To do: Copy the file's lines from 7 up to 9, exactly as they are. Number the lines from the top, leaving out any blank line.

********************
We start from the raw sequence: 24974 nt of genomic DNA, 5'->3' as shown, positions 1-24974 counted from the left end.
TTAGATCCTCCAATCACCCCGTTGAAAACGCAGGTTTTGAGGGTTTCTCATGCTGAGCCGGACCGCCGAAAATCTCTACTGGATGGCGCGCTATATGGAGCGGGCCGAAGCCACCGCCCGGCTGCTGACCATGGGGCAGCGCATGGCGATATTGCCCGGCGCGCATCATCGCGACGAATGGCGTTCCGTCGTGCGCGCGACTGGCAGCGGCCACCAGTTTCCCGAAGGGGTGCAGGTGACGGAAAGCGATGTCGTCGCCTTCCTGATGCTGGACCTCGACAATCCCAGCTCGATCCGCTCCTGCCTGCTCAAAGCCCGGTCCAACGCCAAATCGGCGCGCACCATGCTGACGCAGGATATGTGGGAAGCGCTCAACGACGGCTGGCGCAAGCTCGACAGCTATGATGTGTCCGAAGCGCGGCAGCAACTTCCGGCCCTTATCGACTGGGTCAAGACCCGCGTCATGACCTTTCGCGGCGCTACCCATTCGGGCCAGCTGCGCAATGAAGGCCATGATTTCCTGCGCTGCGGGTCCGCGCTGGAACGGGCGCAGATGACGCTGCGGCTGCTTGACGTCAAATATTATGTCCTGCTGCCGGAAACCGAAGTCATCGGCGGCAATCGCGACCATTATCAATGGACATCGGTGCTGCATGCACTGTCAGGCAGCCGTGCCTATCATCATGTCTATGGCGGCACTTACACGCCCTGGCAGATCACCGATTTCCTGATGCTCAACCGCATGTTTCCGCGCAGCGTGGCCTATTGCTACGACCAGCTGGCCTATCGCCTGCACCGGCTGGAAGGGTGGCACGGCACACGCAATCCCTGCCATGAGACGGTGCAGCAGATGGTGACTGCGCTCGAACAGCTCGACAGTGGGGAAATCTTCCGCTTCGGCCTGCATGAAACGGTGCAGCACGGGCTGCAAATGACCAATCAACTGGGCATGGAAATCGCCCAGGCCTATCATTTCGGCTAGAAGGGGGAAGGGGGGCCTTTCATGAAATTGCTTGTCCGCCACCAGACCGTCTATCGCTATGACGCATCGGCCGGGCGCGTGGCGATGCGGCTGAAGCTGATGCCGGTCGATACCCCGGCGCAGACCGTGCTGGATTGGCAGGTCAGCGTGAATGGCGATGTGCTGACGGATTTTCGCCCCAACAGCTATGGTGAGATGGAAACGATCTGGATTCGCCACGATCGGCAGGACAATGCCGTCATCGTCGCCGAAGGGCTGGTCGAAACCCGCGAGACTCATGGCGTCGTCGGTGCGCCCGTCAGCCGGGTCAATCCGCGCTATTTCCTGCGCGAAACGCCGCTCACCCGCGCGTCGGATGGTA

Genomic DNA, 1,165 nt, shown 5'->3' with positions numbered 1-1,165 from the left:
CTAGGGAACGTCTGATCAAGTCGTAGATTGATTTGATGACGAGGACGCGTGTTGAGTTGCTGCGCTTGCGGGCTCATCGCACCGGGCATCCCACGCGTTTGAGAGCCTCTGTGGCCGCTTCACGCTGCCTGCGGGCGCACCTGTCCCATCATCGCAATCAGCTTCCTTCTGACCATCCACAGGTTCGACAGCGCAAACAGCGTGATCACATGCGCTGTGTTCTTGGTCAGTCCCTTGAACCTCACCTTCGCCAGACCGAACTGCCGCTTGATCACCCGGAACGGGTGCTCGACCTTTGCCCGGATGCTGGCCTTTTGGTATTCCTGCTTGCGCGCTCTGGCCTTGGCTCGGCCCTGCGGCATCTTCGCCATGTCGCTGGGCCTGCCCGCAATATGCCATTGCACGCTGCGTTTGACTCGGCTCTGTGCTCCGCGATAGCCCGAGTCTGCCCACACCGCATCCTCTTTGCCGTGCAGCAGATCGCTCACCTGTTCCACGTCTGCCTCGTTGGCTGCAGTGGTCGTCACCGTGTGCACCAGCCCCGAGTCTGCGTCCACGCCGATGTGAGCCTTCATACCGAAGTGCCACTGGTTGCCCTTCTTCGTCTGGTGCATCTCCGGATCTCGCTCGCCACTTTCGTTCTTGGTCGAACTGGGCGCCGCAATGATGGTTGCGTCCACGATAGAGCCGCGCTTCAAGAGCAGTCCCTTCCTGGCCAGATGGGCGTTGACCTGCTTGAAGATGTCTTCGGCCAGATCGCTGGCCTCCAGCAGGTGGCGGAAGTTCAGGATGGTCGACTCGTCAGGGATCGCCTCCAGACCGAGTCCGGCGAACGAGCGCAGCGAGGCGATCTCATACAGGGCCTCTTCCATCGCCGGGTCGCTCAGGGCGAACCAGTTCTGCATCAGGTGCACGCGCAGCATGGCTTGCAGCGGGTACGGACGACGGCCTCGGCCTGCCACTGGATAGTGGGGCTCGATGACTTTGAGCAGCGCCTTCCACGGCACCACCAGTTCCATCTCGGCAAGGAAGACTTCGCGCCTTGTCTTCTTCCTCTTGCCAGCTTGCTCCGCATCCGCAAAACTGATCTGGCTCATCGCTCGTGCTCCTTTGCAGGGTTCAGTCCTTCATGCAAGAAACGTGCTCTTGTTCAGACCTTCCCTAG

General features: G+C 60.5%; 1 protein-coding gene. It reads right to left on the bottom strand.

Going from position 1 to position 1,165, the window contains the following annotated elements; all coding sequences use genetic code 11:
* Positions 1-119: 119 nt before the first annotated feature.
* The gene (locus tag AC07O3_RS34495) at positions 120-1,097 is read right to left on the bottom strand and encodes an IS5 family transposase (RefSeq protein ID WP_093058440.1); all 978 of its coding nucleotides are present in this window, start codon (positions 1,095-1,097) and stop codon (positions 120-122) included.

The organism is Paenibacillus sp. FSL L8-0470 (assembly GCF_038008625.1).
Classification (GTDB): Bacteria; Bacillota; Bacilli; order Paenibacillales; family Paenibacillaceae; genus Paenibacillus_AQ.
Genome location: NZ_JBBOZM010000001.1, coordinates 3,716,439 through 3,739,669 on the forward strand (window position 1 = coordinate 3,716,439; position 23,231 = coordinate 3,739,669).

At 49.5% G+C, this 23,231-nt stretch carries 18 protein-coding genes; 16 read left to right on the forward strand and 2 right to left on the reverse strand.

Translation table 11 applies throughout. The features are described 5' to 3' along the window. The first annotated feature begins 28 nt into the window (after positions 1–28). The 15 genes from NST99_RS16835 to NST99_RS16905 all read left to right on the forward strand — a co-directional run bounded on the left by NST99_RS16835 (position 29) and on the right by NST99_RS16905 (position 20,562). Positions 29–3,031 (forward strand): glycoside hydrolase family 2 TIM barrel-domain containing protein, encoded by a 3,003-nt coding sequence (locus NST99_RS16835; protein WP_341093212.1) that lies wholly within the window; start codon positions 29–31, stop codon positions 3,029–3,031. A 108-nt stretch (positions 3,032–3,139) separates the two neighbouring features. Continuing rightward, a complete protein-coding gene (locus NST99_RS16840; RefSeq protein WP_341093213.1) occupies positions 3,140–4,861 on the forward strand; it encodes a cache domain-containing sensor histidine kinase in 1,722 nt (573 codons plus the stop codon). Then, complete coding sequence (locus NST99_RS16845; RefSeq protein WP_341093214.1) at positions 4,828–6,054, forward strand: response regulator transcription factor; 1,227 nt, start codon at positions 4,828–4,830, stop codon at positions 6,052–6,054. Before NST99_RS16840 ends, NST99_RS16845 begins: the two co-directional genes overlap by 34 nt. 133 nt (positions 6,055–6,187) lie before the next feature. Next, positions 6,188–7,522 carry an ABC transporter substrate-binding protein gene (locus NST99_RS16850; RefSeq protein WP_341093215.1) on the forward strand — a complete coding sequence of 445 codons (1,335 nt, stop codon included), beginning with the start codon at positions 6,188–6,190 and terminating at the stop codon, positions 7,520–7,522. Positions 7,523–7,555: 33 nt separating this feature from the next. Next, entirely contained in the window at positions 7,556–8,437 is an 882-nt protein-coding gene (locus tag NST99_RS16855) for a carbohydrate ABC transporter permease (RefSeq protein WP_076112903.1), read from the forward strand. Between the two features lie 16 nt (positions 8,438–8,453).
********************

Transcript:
* Positions 1-119: 119 nt before the first annotated feature.
* The gene (locus tag AC07O3_RS34495) at positions 120-1,097 is read right to left on the bottom strand and encodes an IS5 family transposase (RefSeq protein ID WP_093058440.1); all 978 of its coding nucleotides are present in this window, start codon (positions 1,095-1,097) and stop codon (positions 120-122) included.

The organism is Paenibacillus sp. FSL L8-0470 (assembly GCF_038008625.1).